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ADME pharmacogenetics: investigation of the pharmacokinetics of the antiretroviral agent lopinavir coformulated with ritonavir.

Type of publication Peer-reviewed
Publikationsform Original article (peer-reviewed)
Author Lubomirov Rubin, di Iulio Julia, Fayet Aurélie, Colombo Sara, Martinez Raquel, Marzolini Catia, Furrer Hansjakob, Vernazza Pietro, Calmy Alexandra, Cavassini Matthias, Ledergerber Bruno, Rentsch Katharina, Descombes Patrick, Buclin Thierry, Decosterd Laurent A, Csajka Chantal, Telenti Amalio, Swiss HIV Cohort Study,
Project Pharmacocinétique de population, pharmacogénétique, et profils métaboliques de la thérapie anti-HIV
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Original article (peer-reviewed)

Journal Pharmacogenetics and genomics
Volume (Issue) 20(4)
Page(s) 217 - 30
Title of proceedings Pharmacogenetics and genomics
DOI 10.1097/FPC.0b013e328336eee4

Abstract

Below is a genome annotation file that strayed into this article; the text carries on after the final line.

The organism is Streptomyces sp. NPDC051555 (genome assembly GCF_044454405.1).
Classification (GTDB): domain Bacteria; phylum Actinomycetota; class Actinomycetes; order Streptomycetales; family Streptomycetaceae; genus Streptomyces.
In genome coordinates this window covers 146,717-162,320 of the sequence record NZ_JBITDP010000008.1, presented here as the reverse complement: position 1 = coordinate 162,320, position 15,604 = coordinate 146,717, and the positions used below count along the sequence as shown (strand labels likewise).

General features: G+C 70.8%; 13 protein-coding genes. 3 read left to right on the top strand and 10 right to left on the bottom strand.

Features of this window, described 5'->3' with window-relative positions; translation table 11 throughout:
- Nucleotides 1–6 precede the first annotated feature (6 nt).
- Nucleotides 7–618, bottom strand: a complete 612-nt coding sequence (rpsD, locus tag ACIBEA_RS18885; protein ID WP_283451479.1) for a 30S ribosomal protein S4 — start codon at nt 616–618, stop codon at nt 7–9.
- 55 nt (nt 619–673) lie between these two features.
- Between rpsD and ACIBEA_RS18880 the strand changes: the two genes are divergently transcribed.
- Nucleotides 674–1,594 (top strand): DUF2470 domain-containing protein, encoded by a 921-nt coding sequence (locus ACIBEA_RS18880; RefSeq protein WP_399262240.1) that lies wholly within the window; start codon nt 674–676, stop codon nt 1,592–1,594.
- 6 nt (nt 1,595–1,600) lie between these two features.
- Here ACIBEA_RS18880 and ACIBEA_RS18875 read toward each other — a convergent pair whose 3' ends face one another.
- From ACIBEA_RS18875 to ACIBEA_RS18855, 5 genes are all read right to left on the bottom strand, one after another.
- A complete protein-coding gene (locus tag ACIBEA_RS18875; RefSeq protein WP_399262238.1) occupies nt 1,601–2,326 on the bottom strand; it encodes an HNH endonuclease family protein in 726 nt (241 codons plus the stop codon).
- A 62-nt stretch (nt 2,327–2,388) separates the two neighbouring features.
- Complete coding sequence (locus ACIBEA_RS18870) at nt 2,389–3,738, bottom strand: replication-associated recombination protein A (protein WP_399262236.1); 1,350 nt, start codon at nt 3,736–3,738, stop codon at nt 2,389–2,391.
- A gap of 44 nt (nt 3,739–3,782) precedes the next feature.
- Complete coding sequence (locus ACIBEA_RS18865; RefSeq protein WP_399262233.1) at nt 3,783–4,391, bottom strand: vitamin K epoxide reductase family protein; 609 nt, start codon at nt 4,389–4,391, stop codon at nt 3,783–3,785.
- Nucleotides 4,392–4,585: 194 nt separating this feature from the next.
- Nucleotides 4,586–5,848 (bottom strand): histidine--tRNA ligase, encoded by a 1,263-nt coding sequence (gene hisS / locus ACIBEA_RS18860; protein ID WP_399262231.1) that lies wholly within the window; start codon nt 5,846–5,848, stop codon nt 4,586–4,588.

BACKGROUND An ADME (absorption, distribution, metabolism and excretion)-pharmacogenetics association study may identify functional variants relevant to the pharmacokinetics of lopinavir co-formulated with ritonavir (LPV/r), a first-line anti-HIV agent. METHODS An extensive search of literature and web resources helped select ADME genes and single nucleotide polymorphisms (SNPs, functional and HapMap tagging SNPs) with a proven or potentially relevant role in LPV/r pharmacokinetics. The study followed a two-stage design. Stage 1 (discovery) considered a Caucasian population (n=638) receiving LPV/r, where we selected 117 individuals with low LPV clearance (cases) and 90 individuals with high clearance (controls). Genotyping was performed by a 1536-SNP customized GoldenGate Illumina BeadArray. Stage 2 (confirmation) represented a replication study of candidate SNPs from the stage 1 in 148 individuals receiving LPV/r. The analysis led to formal population pharmacokinetic-pharmacogenetic modeling of demographic, environmental and candidate SNP effects. RESULTS One thousand three hundred and eighty SNPs were successfully genotyped. Nine SNPs prioritized by the stage 1 analysis were brought to replication. Stage 2 confirmed the contribution of two functional SNPs in SLCO1B1, one functional SNP in ABCC2 and a tag SNP of the CYP3A locus in addition to body weight effect and ritonavir coadministration. According to the population pharmacokinetic-pharmacogenetic model, genetic variants explained 5% of LPV variability. Individuals homozygous rs11045819 (SLCO1B1*4) had a clearance of 12.6 l/h, compared with 5.4 l/h in the reference group, and 3.9 l/h in individuals with two or more variant alleles of rs4149056 (SLCO1B1*5), rs717620 (ABCC2) or rs6945984 (CYP3A). A subanalysis confirmed that although a significant part of the variance in LPV clearance was attributed to fluctuation in ritonavir levels, genetic variants had an additional effect on LPV clearance. CONCLUSION The two-stage strategy successfully identified genetic variants affecting LPV/r pharmacokinetics. Such a general approach of ADME pharmacogenetics should be generalized to other drugs.
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